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Athletes prepare for grueling trip

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LUVERNE -- Spending all of four hours together prior to the 26th annual Border to Border Triathlon, team Easy Day will have a chance to spend a lot of quality time together.

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"It sounded like a good thing at the time," team member Greg Hayes said. "We haven't really trained much, and we've spent all of four hours together, so we're just going to go out and do it and have fun with it."

If grueling biking, running, and canoeing is Hayes' idea of fun, he'll have plenty of opportunity over the next four days.

The Border to Border Triathlon will start in Luverne at 6 a.m. today and conclude Friday at Crane Lake.

Today, the athletes will bike 217 miles to St. Cloud, followed by 213 miles to Mountain Iron the following day. On Thursday, they will get off their bikes and will run 50 miles to Cook. Finally, Friday morning, the teams will canoe from Timbuktu Landing on Lake Vermillion to Crane Lake on the border of Canada.

"The first day is 220 miles, so that will probably take us eight hours," Easy Day team member Mike Dahl said. "The second day will be about the same if the heat doesn't get to us. The 50 mile run will probably take us about six hours. And it will be about 10 hours on the canoe the last day."

With temperatures reaching the 90s on Monday, and with no relief in sight, the athletes will have to deal with more than just the long rides.

"We will hydrate and hydrate and hydrate; that's all we're doing is just drinking massive amounts of water," Hayes said. "That's the only way you can do it. Today was supposed to be the cool day, so tomorrow and the next couple of days are going to be tough, but we can put people in the air conditioning and rotate them faster."

Race director Gaylen Morse said it seems the heat is always a factor during this event.

"We're really used to it. For the biking, it's not that bad, because they are out there creating their own breeze," Morse said. "Plus, the warm weather keeps you loose, so you can pedal better. Then once we get up to Mountain Iron and head north to Cook, even if it's hot, it's never as bad up there as it is down here."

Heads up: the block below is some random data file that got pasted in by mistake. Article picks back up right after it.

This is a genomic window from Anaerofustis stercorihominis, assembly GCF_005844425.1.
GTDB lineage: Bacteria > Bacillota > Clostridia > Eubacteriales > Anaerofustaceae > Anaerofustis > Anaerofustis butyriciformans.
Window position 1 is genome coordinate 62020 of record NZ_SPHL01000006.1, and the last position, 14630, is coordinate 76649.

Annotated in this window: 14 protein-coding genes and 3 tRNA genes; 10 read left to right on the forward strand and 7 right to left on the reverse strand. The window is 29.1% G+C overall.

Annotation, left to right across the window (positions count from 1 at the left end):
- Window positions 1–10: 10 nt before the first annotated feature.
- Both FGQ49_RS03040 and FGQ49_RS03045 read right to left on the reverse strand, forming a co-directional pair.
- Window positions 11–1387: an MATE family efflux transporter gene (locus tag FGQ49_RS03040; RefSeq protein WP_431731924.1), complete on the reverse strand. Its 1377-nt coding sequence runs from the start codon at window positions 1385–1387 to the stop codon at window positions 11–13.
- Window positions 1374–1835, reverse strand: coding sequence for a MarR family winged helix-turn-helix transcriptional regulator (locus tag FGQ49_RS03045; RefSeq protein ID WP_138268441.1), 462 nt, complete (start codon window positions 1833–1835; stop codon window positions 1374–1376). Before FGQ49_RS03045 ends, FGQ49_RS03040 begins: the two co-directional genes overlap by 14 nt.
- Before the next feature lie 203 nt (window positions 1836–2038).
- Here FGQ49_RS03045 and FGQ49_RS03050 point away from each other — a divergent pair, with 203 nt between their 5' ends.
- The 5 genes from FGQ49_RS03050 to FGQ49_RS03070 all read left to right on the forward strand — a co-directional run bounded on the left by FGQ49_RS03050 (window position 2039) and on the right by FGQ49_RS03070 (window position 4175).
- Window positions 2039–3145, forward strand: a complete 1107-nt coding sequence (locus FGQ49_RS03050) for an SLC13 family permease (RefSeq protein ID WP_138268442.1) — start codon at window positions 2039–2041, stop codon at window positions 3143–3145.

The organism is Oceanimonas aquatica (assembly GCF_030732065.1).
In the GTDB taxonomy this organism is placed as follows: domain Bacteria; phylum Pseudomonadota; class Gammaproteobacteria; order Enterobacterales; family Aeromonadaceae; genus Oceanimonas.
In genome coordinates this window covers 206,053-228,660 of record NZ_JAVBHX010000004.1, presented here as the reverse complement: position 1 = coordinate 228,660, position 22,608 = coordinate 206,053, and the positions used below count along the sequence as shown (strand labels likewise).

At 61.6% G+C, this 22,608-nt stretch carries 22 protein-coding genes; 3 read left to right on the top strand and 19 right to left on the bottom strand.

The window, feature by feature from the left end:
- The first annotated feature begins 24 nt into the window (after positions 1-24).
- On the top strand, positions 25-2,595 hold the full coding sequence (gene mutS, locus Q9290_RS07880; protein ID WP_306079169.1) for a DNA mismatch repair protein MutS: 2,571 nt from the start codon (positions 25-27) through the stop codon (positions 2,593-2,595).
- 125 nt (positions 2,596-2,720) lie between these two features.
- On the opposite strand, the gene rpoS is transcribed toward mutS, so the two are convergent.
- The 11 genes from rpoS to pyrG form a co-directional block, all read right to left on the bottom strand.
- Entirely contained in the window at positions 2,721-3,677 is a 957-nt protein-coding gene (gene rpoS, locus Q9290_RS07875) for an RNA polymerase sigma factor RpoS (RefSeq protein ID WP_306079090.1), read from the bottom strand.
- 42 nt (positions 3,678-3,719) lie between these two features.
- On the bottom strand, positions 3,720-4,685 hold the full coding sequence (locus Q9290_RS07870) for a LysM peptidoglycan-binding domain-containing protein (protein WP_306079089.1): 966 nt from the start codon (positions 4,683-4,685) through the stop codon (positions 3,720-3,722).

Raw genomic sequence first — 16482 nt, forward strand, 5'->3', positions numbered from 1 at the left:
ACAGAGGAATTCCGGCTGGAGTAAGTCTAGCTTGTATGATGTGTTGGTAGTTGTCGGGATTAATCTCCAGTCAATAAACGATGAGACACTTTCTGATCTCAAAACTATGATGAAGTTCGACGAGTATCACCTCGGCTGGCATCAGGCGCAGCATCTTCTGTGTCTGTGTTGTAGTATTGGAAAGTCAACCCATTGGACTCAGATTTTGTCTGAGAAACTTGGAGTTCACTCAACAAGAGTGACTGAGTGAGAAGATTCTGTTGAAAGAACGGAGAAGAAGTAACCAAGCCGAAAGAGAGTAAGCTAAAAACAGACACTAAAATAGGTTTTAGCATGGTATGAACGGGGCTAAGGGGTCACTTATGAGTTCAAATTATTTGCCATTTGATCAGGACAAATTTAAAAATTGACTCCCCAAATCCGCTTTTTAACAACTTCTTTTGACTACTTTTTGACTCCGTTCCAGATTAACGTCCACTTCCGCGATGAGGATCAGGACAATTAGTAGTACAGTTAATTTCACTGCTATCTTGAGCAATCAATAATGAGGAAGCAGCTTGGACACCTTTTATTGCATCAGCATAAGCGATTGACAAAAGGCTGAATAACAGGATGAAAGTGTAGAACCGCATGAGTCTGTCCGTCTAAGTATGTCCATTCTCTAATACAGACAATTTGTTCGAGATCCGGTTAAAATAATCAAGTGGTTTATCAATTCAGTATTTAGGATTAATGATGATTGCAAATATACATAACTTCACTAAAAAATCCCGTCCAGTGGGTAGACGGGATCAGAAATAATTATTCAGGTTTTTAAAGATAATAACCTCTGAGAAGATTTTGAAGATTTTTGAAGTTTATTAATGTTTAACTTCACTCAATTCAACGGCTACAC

The race is timed each day, and the cumulative time will be added at the end to determine the winner. However, the race is meant for the two-person teams, so whoever finishes first in the two-person class will be deemed the winner.

Morse said that often the four-person teams will finish first because of the ability to switch off more often.

For team Easy Day, the strategy has already been planned out.

"On the bike, we are basically doing 10-mile sprints, but it depends on hills, so we'll change miles if we need to," Hayes said. "We have some stronger bikers, so we'll focus on their strengths. On the run, we'll do half mile sprints, and on the canoe, that's one of the things we have to figure out."

Hayes said the secret is to use the team's strengths in its favor.

"We focus on what we're strong at," Hayes said. "A couple of us are stronger in the running, so we'll focus on that. Others are stronger in the bike, and we're all pretty much even in the canoe."

While this is Border to Border's 26th year, the event is celebrating its 25th anniversary. The first year had only a handful of participants, so Morse said they aren't counting the first year in the history.

Since the first year, participation has increased dramatically. The event has had as many as 140 athletes, but this year, 59 competitors will make the trip. A total of 19 teams will make the journey, but only 11 are starting in Luverne. The other eight will start in Kettle River and take a shorter competition.

The short version of the race is just 90 miles on the bike, 30 miles of running and 30 miles of canoeing.

Team Easy Day will compete in the full 500 mile event, and Dahl said he likes their chances.

"(Our chances are) just as good as anybody else's," he said. "With the heat like this, who knows, it could be anybody's race."

Hayes agrees that a lot of factors could determine the outcome of the race.

"We could have our best biker cramp, and one of the three of us would have to pick up the pace," Hayes said. "Or we could all have two really good days."

For the winners, there is no parade or national spotlight, just the sense of accomplishment.

"They get their name on the trophy," Morse said. "There are no big prizes; it's just to say 'I did it.'"

Hayes, a firefighter in the western part of the Twin Cities, said he likes the competition.

"I like to push myself, and I like to challenge myself," Hayes said. "A lot of people don't try to push their limits as to what they can and can't do, and that's part of why I'm also working in the fire service -- I like the challenge."

Dahl, who is married with two kids and works nine-to-five with a mortgage company, enjoys being around the rest of the team.

"It's the comrade. We all have the same interests and hopefully the same talents, and we'll just go out and have fun," Dahl said.

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